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|Authors:||Alexander Komashie: Systems Engineering Research Group, Brunel University, West London, UK|
|Ali Mousavi: Systems Engineering Research Group, Brunel University, West London, UK|
|Justin Gore: The North West London Hospitals NHS Trust, London, UK|
|Publication title:||A Review of Historical Developments of Quality Assessment in Industry and Healthcare|
|Conference:||10th QMOD Conference. Quality Management and Organiqatinal Development. Our Dreams of Excellence, 18-20 June, 2007 in Helsingborg, Sweden|
|Publication type:||Abstract and Fulltext|
|Abstract:||The quality of healthcare has been a major problem in many Countries for many years. Finding a definition, methods of evaluation, monitoring and improvement have been the major problems that researchers and healthcare practitioners have had to investigate over the years (Idvall et al, 1997). |
Donabedian (1966) noted that the quality of healthcare is a “remarkably difficult notion to define.” Based on a definition offered by Lee and Jones (1933), he concludes that the criteria of quality of care are mere value judgements that are applied to aspects of a process called healthcare. Deming (1986) cites and shares W. A. Shewhart’s view that the difficulty in defining quality emanates from the need to translate future requirements of the user into measurable characteristics so that the product or service can be designed and turned out to satisfy the user. Regarding the quality of healthcare, Deming states that a definition is a “perennial problem”. He adds that healthcare quality has been defined in many ways and that each way seems to serve a special type of problem. In spite of this difficulty in defining the concept, there has always been the need to measure and improve quality.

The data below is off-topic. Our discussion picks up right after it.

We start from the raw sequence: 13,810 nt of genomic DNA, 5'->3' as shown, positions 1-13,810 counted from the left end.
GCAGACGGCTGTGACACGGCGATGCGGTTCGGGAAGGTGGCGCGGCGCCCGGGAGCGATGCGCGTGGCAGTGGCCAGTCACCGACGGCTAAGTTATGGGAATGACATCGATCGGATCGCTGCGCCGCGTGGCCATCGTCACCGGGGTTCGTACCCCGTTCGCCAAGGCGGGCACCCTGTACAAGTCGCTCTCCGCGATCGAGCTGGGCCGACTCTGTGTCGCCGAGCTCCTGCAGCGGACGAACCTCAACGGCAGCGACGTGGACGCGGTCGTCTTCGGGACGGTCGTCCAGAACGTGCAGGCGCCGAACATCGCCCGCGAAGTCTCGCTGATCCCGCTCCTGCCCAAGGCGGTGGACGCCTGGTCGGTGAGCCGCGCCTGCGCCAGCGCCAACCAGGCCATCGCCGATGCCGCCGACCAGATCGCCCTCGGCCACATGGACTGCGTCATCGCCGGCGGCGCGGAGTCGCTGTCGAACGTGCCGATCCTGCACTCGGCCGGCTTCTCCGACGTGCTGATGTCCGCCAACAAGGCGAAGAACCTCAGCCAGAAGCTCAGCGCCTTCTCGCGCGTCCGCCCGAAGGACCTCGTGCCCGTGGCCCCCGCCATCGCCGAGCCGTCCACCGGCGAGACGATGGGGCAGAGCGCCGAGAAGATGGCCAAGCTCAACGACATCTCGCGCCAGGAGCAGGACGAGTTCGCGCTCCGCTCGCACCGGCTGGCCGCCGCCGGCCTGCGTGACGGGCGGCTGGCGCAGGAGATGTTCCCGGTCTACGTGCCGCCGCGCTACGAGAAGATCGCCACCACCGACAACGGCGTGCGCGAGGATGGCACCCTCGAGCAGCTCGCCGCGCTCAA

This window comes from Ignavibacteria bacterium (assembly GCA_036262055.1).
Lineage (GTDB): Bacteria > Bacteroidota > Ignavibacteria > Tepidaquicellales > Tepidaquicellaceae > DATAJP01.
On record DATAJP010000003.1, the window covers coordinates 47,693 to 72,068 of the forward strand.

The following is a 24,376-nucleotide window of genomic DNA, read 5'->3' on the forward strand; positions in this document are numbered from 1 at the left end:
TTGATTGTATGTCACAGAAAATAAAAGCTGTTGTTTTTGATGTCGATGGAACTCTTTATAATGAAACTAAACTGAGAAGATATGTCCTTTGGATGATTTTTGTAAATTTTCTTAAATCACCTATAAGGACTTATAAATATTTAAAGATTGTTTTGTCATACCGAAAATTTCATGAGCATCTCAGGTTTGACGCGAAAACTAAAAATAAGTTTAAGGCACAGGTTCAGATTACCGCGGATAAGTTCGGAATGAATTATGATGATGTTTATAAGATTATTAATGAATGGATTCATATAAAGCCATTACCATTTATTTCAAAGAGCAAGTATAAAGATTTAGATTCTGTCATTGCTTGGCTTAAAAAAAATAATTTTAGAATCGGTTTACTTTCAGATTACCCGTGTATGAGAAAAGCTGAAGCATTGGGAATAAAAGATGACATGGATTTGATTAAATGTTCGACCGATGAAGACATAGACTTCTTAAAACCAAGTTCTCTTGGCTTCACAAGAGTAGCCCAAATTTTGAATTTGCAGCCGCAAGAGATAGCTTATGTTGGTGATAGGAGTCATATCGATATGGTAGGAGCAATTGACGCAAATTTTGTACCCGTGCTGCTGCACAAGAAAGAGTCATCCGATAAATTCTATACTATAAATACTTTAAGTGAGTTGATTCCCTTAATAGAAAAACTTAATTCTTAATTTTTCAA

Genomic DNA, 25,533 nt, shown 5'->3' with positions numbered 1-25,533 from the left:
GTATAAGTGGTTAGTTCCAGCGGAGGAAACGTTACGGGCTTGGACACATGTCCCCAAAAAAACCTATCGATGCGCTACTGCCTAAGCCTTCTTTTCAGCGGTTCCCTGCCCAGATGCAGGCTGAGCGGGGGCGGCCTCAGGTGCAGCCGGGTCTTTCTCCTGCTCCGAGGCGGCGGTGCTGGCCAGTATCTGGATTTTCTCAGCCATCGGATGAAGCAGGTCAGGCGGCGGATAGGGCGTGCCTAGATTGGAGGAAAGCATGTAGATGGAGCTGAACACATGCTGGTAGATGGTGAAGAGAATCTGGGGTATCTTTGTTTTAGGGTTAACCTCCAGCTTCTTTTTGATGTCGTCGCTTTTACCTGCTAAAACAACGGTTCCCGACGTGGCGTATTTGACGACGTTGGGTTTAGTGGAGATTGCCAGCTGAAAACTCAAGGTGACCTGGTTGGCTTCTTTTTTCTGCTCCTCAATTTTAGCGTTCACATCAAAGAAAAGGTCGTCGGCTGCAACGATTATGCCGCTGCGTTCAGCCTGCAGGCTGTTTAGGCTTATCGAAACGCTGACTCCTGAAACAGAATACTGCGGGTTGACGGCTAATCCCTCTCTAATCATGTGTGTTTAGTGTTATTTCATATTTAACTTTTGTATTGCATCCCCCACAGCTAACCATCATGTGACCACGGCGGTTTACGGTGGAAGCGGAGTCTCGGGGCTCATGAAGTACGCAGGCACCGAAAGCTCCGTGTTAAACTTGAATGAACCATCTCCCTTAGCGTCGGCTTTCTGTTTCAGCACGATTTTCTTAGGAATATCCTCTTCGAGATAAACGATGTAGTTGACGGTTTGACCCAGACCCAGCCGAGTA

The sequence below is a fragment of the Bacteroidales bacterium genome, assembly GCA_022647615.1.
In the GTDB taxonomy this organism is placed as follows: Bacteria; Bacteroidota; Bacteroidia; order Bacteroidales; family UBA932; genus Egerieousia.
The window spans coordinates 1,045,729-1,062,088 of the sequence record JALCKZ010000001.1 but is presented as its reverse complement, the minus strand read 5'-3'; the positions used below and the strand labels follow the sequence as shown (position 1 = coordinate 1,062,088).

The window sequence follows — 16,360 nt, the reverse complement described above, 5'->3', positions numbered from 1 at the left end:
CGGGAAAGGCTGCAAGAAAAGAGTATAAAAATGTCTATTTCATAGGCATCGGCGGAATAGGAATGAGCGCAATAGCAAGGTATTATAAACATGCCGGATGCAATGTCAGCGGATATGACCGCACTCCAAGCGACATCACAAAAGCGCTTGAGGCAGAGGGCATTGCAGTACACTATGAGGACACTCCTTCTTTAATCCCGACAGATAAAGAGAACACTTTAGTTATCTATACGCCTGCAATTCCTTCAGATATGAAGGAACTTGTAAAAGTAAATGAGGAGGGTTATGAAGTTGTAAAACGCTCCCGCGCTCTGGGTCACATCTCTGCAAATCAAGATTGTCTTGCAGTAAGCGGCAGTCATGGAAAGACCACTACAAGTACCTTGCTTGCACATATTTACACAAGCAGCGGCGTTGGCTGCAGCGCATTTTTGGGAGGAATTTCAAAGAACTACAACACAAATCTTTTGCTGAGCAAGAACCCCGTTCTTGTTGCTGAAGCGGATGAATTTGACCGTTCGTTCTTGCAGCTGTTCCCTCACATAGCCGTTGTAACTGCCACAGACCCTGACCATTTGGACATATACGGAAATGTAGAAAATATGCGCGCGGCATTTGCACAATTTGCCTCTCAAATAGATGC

Moreover, it is evident that better quality has been achieved at different levels in different industries or organisations. For example, Young et al (2004), Merry (2004), Laffel et al (1989), and Mohammed (2004) provide evidence that healthcare practitioners can adopt some of the quality improvement techniques in practice in other industrial systems mainly in the manufacturing sector. Currently there are several cases of attempts being made to apply some industrial systems improvement techniques in healthcare (Komashie and Mousavi, 2005; Moore, 2003; Dodds, 2005).
This paper attempts to extract information from a comparative analysis of quality improvement methods in industry and healthcare and to suggest some directions for further study. It is primarily concerned with the general concepts of quality assessment within these industries at various points in time and how these concepts have changed. It must also be noted that there are volumes of publications on quality both in healthcare and industry but this paper is not an exhaustive review of relevant literature. It is however believed that the sources selected for this study are representative of the major trends in quality particularly in the United Kingdom and the United States of America.
|Keywords:||Quality improvement, quality methods, industry, healthcare|
|No. of pages:||9|
|Series:||Linköping Electronic Conference Proceedings|
|Publisher:||Linköping University Electronic Press, Linköpings universitet|
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